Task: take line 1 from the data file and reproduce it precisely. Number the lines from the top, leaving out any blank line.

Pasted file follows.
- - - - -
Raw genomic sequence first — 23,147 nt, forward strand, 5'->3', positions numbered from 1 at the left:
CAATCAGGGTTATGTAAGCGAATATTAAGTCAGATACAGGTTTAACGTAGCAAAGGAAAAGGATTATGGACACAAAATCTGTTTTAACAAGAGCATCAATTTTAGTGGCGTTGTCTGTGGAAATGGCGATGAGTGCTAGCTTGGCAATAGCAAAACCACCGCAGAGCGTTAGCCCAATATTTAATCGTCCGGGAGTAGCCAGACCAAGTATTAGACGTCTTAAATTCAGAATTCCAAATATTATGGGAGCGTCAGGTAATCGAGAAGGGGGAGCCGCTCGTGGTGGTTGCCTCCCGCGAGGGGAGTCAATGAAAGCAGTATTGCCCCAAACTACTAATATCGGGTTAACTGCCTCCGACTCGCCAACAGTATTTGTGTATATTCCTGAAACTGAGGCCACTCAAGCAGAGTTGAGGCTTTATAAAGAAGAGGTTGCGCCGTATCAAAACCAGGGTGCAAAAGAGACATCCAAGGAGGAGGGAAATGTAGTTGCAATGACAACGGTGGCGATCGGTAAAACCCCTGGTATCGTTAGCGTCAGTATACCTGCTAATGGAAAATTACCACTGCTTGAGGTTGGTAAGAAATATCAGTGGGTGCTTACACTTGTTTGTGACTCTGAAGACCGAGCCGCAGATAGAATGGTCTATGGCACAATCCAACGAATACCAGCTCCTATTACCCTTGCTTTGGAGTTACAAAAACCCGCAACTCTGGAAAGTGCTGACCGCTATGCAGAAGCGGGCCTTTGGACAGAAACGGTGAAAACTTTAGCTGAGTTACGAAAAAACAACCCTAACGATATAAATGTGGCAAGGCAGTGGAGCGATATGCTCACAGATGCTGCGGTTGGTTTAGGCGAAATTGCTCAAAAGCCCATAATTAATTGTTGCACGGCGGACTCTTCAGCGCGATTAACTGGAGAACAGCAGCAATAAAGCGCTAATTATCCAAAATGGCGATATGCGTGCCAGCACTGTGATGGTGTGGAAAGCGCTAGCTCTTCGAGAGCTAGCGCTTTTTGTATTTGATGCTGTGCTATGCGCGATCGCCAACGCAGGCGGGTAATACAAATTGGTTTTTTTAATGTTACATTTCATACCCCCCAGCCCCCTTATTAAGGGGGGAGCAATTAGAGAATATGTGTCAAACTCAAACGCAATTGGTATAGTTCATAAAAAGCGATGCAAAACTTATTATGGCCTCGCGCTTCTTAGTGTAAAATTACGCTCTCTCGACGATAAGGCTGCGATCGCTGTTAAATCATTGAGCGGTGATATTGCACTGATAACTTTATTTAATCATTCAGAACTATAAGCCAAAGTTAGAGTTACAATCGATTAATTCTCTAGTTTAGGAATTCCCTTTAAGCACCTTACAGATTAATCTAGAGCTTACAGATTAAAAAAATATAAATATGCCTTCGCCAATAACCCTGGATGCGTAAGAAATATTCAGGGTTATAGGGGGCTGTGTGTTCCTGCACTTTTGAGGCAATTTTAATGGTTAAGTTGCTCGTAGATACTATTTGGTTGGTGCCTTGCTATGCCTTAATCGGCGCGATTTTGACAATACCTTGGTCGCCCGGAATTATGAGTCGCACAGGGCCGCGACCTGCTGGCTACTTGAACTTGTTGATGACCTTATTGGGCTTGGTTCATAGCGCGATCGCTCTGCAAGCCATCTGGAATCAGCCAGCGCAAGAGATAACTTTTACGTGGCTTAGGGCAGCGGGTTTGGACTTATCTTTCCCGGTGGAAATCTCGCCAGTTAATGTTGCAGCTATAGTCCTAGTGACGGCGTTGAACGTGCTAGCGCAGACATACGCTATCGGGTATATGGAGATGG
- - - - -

Raw genomic sequence first — 23,147 nt, forward strand, 5'->3', positions numbered from 1 at the left: